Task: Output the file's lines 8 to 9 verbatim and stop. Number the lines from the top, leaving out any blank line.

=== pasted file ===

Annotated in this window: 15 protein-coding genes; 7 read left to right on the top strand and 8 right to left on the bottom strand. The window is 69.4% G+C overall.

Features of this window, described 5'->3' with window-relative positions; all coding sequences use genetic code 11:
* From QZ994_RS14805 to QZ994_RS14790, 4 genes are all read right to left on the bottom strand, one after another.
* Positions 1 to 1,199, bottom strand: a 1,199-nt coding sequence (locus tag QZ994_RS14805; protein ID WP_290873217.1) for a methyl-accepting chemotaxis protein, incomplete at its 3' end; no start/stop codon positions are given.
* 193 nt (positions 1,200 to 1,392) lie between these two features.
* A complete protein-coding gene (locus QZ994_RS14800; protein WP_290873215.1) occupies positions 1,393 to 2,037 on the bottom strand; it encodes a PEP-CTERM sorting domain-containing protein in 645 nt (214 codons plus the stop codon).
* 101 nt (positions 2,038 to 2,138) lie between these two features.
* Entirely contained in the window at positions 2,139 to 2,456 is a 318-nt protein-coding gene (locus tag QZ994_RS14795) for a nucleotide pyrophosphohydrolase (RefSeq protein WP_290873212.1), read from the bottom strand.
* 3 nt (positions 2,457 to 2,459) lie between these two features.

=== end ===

* Entirely contained in the window at positions 2,139 to 2,456 is a 318-nt protein-coding gene (locus tag QZ994_RS14795) for a nucleotide pyrophosphohydrolase (RefSeq protein WP_290873212.1), read from the bottom strand.
* 3 nt (positions 2,457 to 2,459) lie between these two features.